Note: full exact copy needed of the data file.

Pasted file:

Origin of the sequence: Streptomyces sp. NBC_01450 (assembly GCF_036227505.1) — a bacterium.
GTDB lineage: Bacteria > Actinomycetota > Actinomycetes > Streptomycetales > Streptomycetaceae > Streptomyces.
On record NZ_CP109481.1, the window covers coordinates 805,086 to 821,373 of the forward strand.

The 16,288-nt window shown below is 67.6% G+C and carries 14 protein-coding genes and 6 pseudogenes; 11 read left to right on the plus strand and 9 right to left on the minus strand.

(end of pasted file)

Origin of the sequence: Streptomyces sp. NBC_01450 (assembly GCF_036227505.1) — a bacterium.
GTDB lineage: Bacteria > Actinomycetota > Actinomycetes > Streptomycetales > Streptomycetaceae > Streptomyces.
On record NZ_CP109481.1, the window covers coordinates 805,086 to 821,373 of the forward strand.

The 16,288-nt window shown below is 67.6% G+C and carries 14 protein-coding genes and 6 pseudogenes; 11 read left to right on the plus strand and 9 right to left on the minus strand.